Indirect liability

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Indirect liability

My uncle lives with me.
He has his own car and insurance
policy.
If he gets in a car accident could I still
be sued because the car and insurance
are registered to my address?

Asked on August 8, 2017 under Accident Law, New Jersey

Answers:

M.D., Member, California and New York Bar / FreeAdvice Contributing Attorney

Answered 3 years ago | Contributor

So long as you are not the registered owner of the vehicle and your uncle is not on your aito insurance policy, then you would bear no liability in the event that he had an accident. If he was renting a room from a 3rd party, they would not be liable so why would you be? That having been said, since you share a residence with him, if he is not listed on your insurance policy, then do not let him borrow your car since he would be an unauthorized driver and in the event of an accident not be covered.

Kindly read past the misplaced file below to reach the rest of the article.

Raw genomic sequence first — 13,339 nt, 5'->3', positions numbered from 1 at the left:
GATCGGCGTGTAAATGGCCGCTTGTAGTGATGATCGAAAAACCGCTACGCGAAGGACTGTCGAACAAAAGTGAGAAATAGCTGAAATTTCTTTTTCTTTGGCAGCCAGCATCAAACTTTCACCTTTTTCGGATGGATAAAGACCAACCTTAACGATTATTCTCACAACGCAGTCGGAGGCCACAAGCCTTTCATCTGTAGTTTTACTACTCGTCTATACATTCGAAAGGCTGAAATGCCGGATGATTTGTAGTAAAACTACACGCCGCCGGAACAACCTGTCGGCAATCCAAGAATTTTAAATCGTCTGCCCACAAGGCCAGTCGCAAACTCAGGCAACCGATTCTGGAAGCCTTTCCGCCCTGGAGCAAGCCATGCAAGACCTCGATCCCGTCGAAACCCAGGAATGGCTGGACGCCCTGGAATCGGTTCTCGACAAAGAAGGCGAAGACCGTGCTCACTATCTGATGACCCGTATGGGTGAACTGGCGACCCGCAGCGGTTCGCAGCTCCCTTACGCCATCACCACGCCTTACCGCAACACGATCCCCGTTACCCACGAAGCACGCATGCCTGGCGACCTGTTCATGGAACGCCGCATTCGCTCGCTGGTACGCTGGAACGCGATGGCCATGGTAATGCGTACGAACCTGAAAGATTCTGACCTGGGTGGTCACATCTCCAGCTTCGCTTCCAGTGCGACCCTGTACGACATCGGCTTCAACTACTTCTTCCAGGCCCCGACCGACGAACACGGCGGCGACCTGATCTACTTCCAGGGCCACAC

SJZ, Member, New York Bar / FreeAdvice Contributing Attorney

Answered 3 years ago | Contributor

Having a car registered at your address does not make you liable any more than the landlord of an apartment building would be liable for a tenant's accident simply because the car is registered at the landlord's apartment building. If your uncle has his own car and insurance, you would not be liable for any accident he is in unless you let him drive your car, and he had the accident in your vehicle (a car's owner is liable when those whom he/she lets drive his/her car have an accident in it).


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